Edvard Munch’s ‘The Scream’ and ‘Madonna,’ 1994 and 2004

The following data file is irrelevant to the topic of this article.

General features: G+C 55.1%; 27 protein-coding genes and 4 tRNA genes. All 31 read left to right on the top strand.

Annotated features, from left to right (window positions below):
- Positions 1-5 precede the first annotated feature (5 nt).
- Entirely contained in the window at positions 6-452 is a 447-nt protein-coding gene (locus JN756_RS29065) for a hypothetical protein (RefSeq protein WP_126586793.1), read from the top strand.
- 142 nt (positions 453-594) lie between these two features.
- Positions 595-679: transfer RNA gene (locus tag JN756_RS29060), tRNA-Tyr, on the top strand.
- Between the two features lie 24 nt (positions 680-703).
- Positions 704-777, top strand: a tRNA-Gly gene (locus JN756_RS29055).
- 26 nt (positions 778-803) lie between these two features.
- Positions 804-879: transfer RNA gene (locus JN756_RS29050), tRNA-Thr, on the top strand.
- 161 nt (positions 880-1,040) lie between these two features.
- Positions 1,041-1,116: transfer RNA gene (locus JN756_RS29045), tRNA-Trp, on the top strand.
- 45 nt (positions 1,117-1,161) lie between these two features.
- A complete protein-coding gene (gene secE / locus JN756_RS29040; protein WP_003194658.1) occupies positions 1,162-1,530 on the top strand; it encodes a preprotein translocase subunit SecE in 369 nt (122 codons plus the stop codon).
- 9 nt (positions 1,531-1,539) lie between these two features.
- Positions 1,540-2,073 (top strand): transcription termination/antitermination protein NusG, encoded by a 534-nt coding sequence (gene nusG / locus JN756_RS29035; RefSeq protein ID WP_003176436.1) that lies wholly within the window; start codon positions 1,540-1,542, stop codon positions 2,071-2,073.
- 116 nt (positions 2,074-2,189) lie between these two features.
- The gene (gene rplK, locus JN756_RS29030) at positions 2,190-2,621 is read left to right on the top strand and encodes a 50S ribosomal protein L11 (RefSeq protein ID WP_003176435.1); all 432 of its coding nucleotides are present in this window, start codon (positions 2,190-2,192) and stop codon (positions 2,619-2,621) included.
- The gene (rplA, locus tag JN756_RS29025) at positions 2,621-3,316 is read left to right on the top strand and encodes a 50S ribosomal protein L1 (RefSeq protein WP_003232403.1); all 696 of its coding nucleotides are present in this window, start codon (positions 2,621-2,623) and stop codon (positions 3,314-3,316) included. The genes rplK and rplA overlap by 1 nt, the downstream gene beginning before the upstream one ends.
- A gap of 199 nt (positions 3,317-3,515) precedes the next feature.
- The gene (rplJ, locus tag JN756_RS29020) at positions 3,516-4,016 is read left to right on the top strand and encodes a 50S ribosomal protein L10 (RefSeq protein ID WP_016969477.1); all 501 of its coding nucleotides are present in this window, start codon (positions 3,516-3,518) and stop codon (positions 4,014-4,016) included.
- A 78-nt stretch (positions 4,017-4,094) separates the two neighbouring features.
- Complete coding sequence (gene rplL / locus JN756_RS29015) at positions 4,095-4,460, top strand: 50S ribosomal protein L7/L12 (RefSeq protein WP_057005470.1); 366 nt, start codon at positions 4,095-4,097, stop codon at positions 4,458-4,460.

The threatening image featured in Edvard Munch’s renowned expressionist work The Scream did not deter thieves from taking it—twice. In February 1994, on the day that year’s Winter Olympics began in Norway, four men broke into the National Gallery and stole its version (Munch painted four), leaving behind a note the read, “Thanks for the poor security.” Though the gallery refused to pay a $1 million ransom demand, Norwegian police joined forces with British police and the Getty Museum to arrange a sting operation to recover the famous painting. Three months after it was taken, the painting was returned undamaged and two years later, four men were convicted in connection with the crime. But in one morning in August 2004, two masked gunmen barged into the Munch Museum in Oslo, threatened a female security guard, and escaped in a getaway car with the work, as well as the artist’s painting Madonna, valued at approximately $75 million. In 2006, three men were convicted and the paintings were recovered with minimal damage. “I am almost crying from happiness," said Gro Balas, who chaired the board of the Munch Museum, which reportedly closed for approximately 10 months to undergo a $6 million security overhaul.